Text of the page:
Mental disorders prof. fareed minhas


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Mental disorders prof. fareed minhas

  1. 1. Signs And Symptoms of Mental Disorders Fareed Minhas Professor of Psychiatry Head, Institute of Psychiatry Rawalpindi Medical College Rawalpindi
  2. 2. General Issues…  Psychopathology-study of abnormal states of mind Three approaches Phenomenological- objective descriptions of abnormal states entirely of conscious experiences and observable behavior Psychodynamic- explains causation of the abnormal events by postulating unconscious mental processes in addition to description Experimental- relationships between abnormal phenomena examined by inducing change in one and observing impact on others
  3. 3. General Issues…(contd.)  Significance of individual symptomscharacteristic grouping of symptoms is important.  Primary and Secondary Symptoms- establishing a temporal relationship between symptoms if possible.  Form and Content of Symptoms- eg. “form” of a chair contains a seat, back and four legs whilst “content” is wood and straw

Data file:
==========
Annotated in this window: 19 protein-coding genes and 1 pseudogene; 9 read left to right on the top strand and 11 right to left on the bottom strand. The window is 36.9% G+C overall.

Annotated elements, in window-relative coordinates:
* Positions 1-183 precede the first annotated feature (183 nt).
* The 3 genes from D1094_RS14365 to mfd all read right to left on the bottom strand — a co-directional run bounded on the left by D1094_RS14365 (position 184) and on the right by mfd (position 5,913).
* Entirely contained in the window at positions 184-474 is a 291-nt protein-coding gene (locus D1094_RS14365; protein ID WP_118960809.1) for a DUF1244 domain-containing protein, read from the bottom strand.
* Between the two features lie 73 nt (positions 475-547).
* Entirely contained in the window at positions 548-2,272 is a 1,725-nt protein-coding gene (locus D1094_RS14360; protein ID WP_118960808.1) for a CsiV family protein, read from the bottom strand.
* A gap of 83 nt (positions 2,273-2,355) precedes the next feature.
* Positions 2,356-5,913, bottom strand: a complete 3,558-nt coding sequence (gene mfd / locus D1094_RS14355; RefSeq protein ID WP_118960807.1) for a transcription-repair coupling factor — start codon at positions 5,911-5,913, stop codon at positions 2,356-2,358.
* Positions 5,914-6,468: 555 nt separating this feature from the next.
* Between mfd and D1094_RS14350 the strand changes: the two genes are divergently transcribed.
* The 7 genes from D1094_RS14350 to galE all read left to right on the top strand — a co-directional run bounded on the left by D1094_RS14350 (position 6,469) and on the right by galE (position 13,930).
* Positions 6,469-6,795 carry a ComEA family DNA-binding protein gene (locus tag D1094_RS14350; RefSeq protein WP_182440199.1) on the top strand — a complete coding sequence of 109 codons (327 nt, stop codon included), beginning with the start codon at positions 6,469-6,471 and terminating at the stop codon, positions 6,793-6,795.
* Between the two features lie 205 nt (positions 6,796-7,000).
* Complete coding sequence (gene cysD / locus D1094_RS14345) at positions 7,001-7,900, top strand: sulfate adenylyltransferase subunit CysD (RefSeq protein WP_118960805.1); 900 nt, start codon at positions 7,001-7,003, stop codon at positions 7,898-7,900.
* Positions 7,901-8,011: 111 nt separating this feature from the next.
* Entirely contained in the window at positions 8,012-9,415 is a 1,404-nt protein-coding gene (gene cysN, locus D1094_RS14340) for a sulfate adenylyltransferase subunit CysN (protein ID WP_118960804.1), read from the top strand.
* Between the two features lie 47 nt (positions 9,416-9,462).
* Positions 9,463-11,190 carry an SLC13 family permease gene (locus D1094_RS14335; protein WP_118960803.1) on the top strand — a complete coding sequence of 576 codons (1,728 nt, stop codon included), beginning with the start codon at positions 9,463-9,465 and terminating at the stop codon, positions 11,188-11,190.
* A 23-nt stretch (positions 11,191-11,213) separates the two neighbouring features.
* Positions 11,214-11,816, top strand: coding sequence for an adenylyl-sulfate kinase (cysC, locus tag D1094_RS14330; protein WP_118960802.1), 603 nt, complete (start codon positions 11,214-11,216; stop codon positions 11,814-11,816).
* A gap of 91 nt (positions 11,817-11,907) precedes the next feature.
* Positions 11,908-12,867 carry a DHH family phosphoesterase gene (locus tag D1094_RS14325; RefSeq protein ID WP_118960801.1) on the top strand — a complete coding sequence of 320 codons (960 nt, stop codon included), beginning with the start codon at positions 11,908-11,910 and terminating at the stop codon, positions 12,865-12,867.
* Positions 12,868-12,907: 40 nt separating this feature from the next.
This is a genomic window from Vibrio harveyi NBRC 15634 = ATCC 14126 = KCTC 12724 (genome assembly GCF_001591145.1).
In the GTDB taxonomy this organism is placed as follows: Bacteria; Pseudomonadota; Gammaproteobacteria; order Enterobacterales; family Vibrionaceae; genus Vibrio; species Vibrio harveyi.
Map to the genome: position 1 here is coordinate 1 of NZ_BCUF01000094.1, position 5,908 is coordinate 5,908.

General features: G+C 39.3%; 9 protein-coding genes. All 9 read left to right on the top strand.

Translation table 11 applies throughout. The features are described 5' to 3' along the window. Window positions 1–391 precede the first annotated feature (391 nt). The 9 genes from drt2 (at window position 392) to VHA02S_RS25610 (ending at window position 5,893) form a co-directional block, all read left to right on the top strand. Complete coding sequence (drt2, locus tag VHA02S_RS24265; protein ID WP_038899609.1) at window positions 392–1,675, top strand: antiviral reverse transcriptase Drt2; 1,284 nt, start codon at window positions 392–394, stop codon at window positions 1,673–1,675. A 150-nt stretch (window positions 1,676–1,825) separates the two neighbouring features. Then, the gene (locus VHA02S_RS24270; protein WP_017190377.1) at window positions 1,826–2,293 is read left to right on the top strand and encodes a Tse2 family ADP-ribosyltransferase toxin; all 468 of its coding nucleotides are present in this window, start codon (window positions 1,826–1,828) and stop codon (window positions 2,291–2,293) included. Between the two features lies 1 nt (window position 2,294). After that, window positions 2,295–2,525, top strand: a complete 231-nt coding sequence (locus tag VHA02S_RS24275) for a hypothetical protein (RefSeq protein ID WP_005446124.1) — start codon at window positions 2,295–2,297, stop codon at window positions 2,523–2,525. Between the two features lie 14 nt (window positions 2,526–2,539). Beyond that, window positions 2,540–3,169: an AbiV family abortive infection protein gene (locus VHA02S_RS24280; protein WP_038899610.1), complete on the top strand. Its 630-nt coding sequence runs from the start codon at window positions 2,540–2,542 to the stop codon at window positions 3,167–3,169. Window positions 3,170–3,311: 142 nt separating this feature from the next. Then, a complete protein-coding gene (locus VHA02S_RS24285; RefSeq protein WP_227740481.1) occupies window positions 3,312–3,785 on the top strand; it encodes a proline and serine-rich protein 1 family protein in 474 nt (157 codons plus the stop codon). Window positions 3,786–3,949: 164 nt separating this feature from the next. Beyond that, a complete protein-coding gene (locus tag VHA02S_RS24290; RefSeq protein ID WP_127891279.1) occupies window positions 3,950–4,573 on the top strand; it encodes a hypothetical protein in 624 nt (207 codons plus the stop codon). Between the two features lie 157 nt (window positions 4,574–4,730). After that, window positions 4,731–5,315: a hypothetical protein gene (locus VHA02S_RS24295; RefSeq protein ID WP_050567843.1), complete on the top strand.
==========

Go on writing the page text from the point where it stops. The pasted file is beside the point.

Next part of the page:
4. 4. Categorizing Disorders…           Disorders of perception Disorders of thinking Disorders of mood Disorders of general behavior Motor Signs and Symptoms Disorders of Body Image Disorders of Memory Disorders of Consciousness Disorders of Attention/Concentration Disorders of Insight
  5. 5. Disorders of Perception  Perception is the process of becoming aware of what is presented through the sense organs  Imagery is the experience within the mind (without sense of reality ) which is a part of perception eg. Eidetic imagery, pareidolia etc  Alterations in perception of intensity eg. mania or depression and quality eg. Schizophrenia  Illusions are misperceptions of external stimuli eg. Delirium, normal situations